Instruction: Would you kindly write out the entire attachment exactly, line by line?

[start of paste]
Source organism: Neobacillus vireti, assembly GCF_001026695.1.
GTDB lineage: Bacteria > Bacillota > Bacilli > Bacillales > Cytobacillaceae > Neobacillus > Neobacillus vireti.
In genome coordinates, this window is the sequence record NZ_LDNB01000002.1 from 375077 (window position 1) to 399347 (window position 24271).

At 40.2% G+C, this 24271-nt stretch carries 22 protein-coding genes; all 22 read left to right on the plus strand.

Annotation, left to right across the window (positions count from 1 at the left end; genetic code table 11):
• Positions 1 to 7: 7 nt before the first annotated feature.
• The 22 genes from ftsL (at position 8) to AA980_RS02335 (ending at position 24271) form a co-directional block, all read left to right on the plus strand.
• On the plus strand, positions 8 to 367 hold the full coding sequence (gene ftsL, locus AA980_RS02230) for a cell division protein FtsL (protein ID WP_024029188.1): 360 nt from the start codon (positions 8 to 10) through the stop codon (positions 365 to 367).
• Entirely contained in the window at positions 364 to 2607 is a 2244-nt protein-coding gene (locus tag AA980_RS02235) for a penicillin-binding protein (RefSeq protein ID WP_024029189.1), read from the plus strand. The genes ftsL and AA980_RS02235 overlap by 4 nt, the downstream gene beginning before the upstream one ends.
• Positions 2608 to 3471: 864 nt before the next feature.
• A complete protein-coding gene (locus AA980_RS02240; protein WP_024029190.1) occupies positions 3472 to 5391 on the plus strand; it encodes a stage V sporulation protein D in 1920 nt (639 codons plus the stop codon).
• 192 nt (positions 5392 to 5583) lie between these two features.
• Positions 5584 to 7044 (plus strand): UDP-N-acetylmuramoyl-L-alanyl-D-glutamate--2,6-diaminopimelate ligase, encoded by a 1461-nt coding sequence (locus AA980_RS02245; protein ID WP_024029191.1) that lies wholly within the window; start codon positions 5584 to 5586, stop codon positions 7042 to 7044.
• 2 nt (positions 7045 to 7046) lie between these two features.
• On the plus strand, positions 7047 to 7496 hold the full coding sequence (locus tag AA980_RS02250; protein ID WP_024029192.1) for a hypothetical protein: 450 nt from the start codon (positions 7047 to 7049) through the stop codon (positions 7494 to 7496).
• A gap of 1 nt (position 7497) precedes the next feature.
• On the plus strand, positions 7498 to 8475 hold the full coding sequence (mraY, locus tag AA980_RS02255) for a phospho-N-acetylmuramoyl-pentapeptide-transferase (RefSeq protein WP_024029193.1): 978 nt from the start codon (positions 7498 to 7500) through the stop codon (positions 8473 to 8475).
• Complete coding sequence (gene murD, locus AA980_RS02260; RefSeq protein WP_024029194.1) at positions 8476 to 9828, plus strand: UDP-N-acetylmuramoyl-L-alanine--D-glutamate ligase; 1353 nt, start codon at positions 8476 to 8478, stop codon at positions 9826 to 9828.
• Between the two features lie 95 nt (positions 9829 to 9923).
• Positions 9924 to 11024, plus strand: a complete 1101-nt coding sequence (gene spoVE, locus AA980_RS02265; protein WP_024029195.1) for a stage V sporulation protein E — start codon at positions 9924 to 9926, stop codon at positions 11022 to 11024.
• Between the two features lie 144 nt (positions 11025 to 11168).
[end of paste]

Source organism: Neobacillus vireti, assembly GCF_001026695.1.
GTDB lineage: Bacteria > Bacillota > Bacilli > Bacillales > Cytobacillaceae > Neobacillus > Neobacillus vireti.
In genome coordinates, this window is the sequence record NZ_LDNB01000002.1 from 375077 (window position 1) to 399347 (window position 24271).

At 40.2% G+C, this 24271-nt stretch carries 22 protein-coding genes; all 22 read left to right on the plus strand.

Annotation, left to right across the window (positions count from 1 at the left end; genetic code table 11):
• Positions 1 to 7: 7 nt before the first annotated feature.
• The 22 genes from ftsL (at position 8) to AA980_RS02335 (ending at position 24271) form a co-directional block, all read left to right on the plus strand.
• On the plus strand, positions 8 to 367 hold the full coding sequence (gene ftsL, locus AA980_RS02230) for a cell division protein FtsL (protein ID WP_024029188.1): 360 nt from the start codon (positions 8 to 10) through the stop codon (positions 365 to 367).
• Entirely contained in the window at positions 364 to 2607 is a 2244-nt protein-coding gene (locus tag AA980_RS02235) for a penicillin-binding protein (RefSeq protein ID WP_024029189.1), read from the plus strand. The genes ftsL and AA980_RS02235 overlap by 4 nt, the downstream gene beginning before the upstream one ends.
• Positions 2608 to 3471: 864 nt before the next feature.
• A complete protein-coding gene (locus AA980_RS02240; protein WP_024029190.1) occupies positions 3472 to 5391 on the plus strand; it encodes a stage V sporulation protein D in 1920 nt (639 codons plus the stop codon).
• 192 nt (positions 5392 to 5583) lie between these two features.
• Positions 5584 to 7044 (plus strand): UDP-N-acetylmuramoyl-L-alanyl-D-glutamate--2,6-diaminopimelate ligase, encoded by a 1461-nt coding sequence (locus AA980_RS02245; protein ID WP_024029191.1) that lies wholly within the window; start codon positions 5584 to 5586, stop codon positions 7042 to 7044.
• 2 nt (positions 7045 to 7046) lie between these two features.
• On the plus strand, positions 7047 to 7496 hold the full coding sequence (locus tag AA980_RS02250; protein ID WP_024029192.1) for a hypothetical protein: 450 nt from the start codon (positions 7047 to 7049) through the stop codon (positions 7494 to 7496).
• A gap of 1 nt (position 7497) precedes the next feature.
• On the plus strand, positions 7498 to 8475 hold the full coding sequence (mraY, locus tag AA980_RS02255) for a phospho-N-acetylmuramoyl-pentapeptide-transferase (RefSeq protein WP_024029193.1): 978 nt from the start codon (positions 7498 to 7500) through the stop codon (positions 8473 to 8475).
• Complete coding sequence (gene murD, locus AA980_RS02260; RefSeq protein WP_024029194.1) at positions 8476 to 9828, plus strand: UDP-N-acetylmuramoyl-L-alanine--D-glutamate ligase; 1353 nt, start codon at positions 8476 to 8478, stop codon at positions 9826 to 9828.
• Between the two features lie 95 nt (positions 9829 to 9923).
• Positions 9924 to 11024, plus strand: a complete 1101-nt coding sequence (gene spoVE, locus AA980_RS02265; protein WP_024029195.1) for a stage V sporulation protein E — start codon at positions 9924 to 9926, stop codon at positions 11022 to 11024.
• Between the two features lie 144 nt (positions 11025 to 11168).